David assumes that a continuous distribution of library budgets exists, i.e., libraries have unique budgets that can be ordered from smallest to largest. He shows that each journal company (owning a single journal title) will set prices so that higher quality journals will exhibit lower cost per use ratios. Given "n" journals, these can be ranked from lowest to highest in terms of cost per use by libraries, with the lower quality journals (that have higher cost per use) purchased by relatively high budget libraries. Conversely, higher quality journals (that have lower cost per use) are purchased by most libraries.
The intuition for this particular ordering is that higher quality imparts a "cost advantage" that makes it more profitable to price low and sell widely. Given this strategy, lower quality, or "high- cost" journals find it most profitable to price high and sell to fewer, relatively high-budget libraries. Note that although the latter firms could match the "low cost" firms' prices, this strategy is less profitable than targeting the smaller base of well-endowed customers.
My approach differs from David's primarily in the assumed distribution of budgets. I consider a finite set of discrete library budget classes; each class is populated by one or more libraries. The number of journals exceeds that of budget classes (one motivation for this approach is that, in the case of medicine for example, the number of journals is much larger than the population of academic libraries in the U.S.). Given these assumptions, my model shows that single-title journal firms targeting the same budget class set prices so that their cost per use ratios are identical to each other; for higher budget classes this ratio increases. Furthermore, given some set of journals of varying quality, higher quality journals will generally target the lower budget classes, resulting in lower cost per use ratios (as in David's approach). The intuition for these results is the same as before: higher (lower) quality implies a cost (dis) advantage, which dictates a lower (higher) price and therefore broader (narrower) circulation.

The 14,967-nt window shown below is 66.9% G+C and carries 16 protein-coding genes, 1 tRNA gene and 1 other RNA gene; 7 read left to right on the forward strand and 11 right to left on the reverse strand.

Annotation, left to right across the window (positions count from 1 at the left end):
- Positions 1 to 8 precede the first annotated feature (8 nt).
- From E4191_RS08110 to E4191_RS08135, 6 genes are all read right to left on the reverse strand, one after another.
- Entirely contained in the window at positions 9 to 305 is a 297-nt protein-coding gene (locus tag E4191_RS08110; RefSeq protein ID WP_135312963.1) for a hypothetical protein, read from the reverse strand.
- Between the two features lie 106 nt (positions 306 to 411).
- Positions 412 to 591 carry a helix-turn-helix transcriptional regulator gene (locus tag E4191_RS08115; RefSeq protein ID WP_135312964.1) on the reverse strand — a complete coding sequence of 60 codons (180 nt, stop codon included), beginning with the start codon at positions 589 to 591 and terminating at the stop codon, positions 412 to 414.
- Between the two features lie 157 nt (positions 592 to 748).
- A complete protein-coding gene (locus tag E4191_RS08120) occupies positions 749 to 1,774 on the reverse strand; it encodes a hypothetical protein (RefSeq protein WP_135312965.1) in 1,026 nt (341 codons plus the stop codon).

While both approaches to the question of how publishing firms set their prices are based on single-title commercial journal firms, they set the stage for future analysis of larger portfolio firms.
Implications for mergers
Under David's scenario, mergers between firms controlling two adjacent journals -- i.e., journals with adjacent cost per use ratios -- result in higher prices post-merger, and therefore a change in the holdings of libraries. Mergers between firms with non-adjacent journals (at least in the few simulations that David performed) appear to have no impact on prices. This is probably due to the fact that a given journal's price is constrained by the next higher journal, in terms of cost per use. Relaxing this constraint benefits the lower cost per use journal but hurts the higher cost per use journal. Mergers of firms with non-adjacent journals are less profitable since the lower cost per use journal's pricing is still constrained by an adjacent journal(s) that is not involved in the merger.
Under Mark's scenario, mergers between firms that control two journals that target the same budget class or adjacent budget classes may be profitable. In other words, mergers do not have to involve journals of adjacent quality. Note that with this approach some prices increase while others decrease, depending on whether or not a journal switches budget class post-merger. For example, consider a merger between firms with two journals in the same budget class. The price of the lower quality journal of the two involved in the merger is raised enough so that these libraries would cancel the journal and replace it with one of lower quality that is now more attractive in terms of price. Using the low-cost analogy, the introduction of this relatively "high-cost" journal allows the rest of the journals in this class (including the high quality journal owned by the merged firm) to raise prices. Depending on the parameters, the corresponding increase in profits for the merged firm may or may not outweigh the losses incurred by its lower quality journal.